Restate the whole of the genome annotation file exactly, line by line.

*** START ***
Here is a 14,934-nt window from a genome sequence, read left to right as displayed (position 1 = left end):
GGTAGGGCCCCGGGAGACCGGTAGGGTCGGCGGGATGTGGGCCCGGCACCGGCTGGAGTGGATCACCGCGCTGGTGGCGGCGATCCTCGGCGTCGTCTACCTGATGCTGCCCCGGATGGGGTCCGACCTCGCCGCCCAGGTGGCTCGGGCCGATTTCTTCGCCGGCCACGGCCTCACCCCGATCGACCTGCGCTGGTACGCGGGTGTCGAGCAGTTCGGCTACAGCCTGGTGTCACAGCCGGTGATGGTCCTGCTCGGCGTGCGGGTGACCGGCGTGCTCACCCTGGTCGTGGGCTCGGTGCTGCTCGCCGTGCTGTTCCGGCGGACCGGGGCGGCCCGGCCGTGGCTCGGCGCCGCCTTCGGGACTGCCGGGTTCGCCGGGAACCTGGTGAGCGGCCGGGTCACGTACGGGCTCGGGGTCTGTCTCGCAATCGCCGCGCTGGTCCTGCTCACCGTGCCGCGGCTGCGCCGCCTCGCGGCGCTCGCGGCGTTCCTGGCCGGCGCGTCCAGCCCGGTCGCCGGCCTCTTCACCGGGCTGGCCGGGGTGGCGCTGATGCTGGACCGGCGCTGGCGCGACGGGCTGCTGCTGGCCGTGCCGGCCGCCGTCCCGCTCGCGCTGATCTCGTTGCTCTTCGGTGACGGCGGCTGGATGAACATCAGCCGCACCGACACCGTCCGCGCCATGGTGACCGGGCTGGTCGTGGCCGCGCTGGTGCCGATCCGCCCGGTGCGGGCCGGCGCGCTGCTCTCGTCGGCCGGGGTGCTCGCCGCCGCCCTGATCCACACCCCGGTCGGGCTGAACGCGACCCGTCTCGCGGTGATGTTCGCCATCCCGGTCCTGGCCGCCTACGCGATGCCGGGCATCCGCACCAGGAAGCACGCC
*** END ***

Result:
Here is a 14,934-nt window from a genome sequence, read left to right as displayed (position 1 = left end):
GGTAGGGCCCCGGGAGACCGGTAGGGTCGGCGGGATGTGGGCCCGGCACCGGCTGGAGTGGATCACCGCGCTGGTGGCGGCGATCCTCGGCGTCGTCTACCTGATGCTGCCCCGGATGGGGTCCGACCTCGCCGCCCAGGTGGCTCGGGCCGATTTCTTCGCCGGCCACGGCCTCACCCCGATCGACCTGCGCTGGTACGCGGGTGTCGAGCAGTTCGGCTACAGCCTGGTGTCACAGCCGGTGATGGTCCTGCTCGGCGTGCGGGTGACCGGCGTGCTCACCCTGGTCGTGGGCTCGGTGCTGCTCGCCGTGCTGTTCCGGCGGACCGGGGCGGCCCGGCCGTGGCTCGGCGCCGCCTTCGGGACTGCCGGGTTCGCCGGGAACCTGGTGAGCGGCCGGGTCACGTACGGGCTCGGGGTCTGTCTCGCAATCGCCGCGCTGGTCCTGCTCACCGTGCCGCGGCTGCGCCGCCTCGCGGCGCTCGCGGCGTTCCTGGCCGGCGCGTCCAGCCCGGTCGCCGGCCTCTTCACCGGGCTGGCCGGGGTGGCGCTGATGCTGGACCGGCGCTGGCGCGACGGGCTGCTGCTGGCCGTGCCGGCCGCCGTCCCGCTCGCGCTGATCTCGTTGCTCTTCGGTGACGGCGGCTGGATGAACATCAGCCGCACCGACACCGTCCGCGCCATGGTGACCGGGCTGGTCGTGGCCGCGCTGGTGCCGATCCGCCCGGTGCGGGCCGGCGCGCTGCTCTCGTCGGCCGGGGTGCTCGCCGCCGCCCTGATCCACACCCCGGTCGGGCTGAACGCGACCCGTCTCGCGGTGATGTTCGCCATCCCGGTCCTGGCCGCCTACGCGATGCCGGGCATCCGCACCAGGAAGCACGCC